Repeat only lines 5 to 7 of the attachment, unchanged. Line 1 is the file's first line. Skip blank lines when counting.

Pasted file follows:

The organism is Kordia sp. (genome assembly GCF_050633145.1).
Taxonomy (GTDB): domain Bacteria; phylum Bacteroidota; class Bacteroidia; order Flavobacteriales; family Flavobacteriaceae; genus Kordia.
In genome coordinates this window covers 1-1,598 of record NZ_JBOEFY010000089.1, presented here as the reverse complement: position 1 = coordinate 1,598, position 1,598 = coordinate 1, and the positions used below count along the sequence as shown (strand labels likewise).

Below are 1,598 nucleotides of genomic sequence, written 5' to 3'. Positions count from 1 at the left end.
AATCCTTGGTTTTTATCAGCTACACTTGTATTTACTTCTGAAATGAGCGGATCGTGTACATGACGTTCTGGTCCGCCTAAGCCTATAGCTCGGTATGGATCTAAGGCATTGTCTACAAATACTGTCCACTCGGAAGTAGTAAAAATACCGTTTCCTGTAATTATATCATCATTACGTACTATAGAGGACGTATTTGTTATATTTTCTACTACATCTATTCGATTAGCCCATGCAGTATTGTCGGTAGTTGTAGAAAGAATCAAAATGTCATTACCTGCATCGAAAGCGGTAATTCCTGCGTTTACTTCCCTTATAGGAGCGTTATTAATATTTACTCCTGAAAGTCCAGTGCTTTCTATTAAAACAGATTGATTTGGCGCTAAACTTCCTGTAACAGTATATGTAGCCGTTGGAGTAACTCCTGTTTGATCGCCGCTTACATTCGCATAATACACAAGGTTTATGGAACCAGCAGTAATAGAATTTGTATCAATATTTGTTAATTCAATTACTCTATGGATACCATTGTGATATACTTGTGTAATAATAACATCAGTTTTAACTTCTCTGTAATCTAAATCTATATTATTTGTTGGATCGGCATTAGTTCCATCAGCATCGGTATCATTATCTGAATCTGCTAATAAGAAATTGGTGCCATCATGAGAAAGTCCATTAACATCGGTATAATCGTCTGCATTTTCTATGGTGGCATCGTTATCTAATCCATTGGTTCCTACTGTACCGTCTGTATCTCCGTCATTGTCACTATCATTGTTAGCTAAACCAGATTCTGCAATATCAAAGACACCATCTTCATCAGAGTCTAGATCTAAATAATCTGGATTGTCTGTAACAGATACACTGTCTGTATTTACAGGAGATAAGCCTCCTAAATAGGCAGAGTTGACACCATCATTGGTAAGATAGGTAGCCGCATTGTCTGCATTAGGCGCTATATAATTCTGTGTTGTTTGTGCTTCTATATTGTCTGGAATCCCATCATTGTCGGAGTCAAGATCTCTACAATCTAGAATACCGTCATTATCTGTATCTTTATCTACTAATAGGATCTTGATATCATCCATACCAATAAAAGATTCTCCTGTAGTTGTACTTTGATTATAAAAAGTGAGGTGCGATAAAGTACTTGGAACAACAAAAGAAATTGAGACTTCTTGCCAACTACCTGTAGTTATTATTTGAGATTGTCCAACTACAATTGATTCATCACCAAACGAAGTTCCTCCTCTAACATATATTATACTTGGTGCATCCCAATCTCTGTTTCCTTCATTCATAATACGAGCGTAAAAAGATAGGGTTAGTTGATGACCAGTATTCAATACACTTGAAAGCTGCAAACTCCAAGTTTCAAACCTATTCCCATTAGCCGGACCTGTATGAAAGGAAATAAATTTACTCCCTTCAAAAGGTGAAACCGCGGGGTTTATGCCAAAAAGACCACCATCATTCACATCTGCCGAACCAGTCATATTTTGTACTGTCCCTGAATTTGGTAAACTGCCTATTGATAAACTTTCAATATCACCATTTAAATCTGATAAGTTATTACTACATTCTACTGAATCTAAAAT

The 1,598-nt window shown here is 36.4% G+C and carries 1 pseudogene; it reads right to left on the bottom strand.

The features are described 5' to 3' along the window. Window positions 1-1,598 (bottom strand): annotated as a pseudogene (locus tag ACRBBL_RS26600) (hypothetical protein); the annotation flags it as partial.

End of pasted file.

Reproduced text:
AATCCTTGGTTTTTATCAGCTACACTTGTATTTACTTCTGAAATGAGCGGATCGTGTACATGACGTTCTGGTCCGCCTAAGCCTATAGCTCGGTATGGATCTAAGGCATTGTCTACAAATACTGTCCACTCGGAAGTAGTAAAAATACCGTTTCCTGTAATTATATCATCATTACGTACTATAGAGGACGTATTTGTTATATTTTCTACTACATCTATTCGATTAGCCCATGCAGTATTGTCGGTAGTTGTAGAAAGAATCAAAATGTCATTACCTGCATCGAAAGCGGTAATTCCTGCGTTTACTTCCCTTATAGGAGCGTTATTAATATTTACTCCTGAAAGTCCAGTGCTTTCTATTAAAACAGATTGATTTGGCGCTAAACTTCCTGTAACAGTATATGTAGCCGTTGGAGTAACTCCTGTTTGATCGCCGCTTACATTCGCATAATACACAAGGTTTATGGAACCAGCAGTAATAGAATTTGTATCAATATTTGTTAATTCAATTACTCTATGGATACCATTGTGATATACTTGTGTAATAATAACATCAGTTTTAACTTCTCTGTAATCTAAATCTATATTATTTGTTGGATCGGCATTAGTTCCATCAGCATCGGTATCATTATCTGAATCTGCTAATAAGAAATTGGTGCCATCATGAGAAAGTCCATTAACATCGGTATAATCGTCTGCATTTTCTATGGTGGCATCGTTATCTAATCCATTGGTTCCTACTGTACCGTCTGTATCTCCGTCATTGTCACTATCATTGTTAGCTAAACCAGATTCTGCAATATCAAAGACACCATCTTCATCAGAGTCTAGATCTAAATAATCTGGATTGTCTGTAACAGATACACTGTCTGTATTTACAGGAGATAAGCCTCCTAAATAGGCAGAGTTGACACCATCATTGGTAAGATAGGTAGCCGCATTGTCTGCATTAGGCGCTATATAATTCTGTGTTGTTTGTGCTTCTATATTGTCTGGAATCCCATCATTGTCGGAGTCAAGATCTCTACAATCTAGAATACCGTCATTATCTGTATCTTTATCTACTAATAGGATCTTGATATCATCCATACCAATAAAAGATTCTCCTGTAGTTGTACTTTGATTATAAAAAGTGAGGTGCGATAAAGTACTTGGAACAACAAAAGAAATTGAGACTTCTTGCCAACTACCTGTAGTTATTATTTGAGATTGTCCAACTACAATTGATTCATCACCAAACGAAGTTCCTCCTCTAACATATATTATACTTGGTGCATCCCAATCTCTGTTTCCTTCATTCATAATACGAGCGTAAAAAGATAGGGTTAGTTGATGACCAGTATTCAATACACTTGAAAGCTGCAAACTCCAAGTTTCAAACCTATTCCCATTAGCCGGACCTGTATGAAAGGAAATAAATTTACTCCCTTCAAAAGGTGAAACCGCGGGGTTTATGCCAAAAAGACCACCATCATTCACATCTGCCGAACCAGTCATATTTTGTACTGTCCCTGAATTTGGTAAACTGCCTATTGATAAACTTTCAATATCACCATTTAAATCTGATAAGTTATTACTACATTCTACTGAATCTAAAAT

The 1,598-nt window shown here is 36.4% G+C and carries 1 pseudogene; it reads right to left on the bottom strand.

The features are described 5' to 3' along the window. Window positions 1-1,598 (bottom strand): annotated as a pseudogene (locus tag ACRBBL_RS26600) (hypothetical protein); the annotation flags it as partial.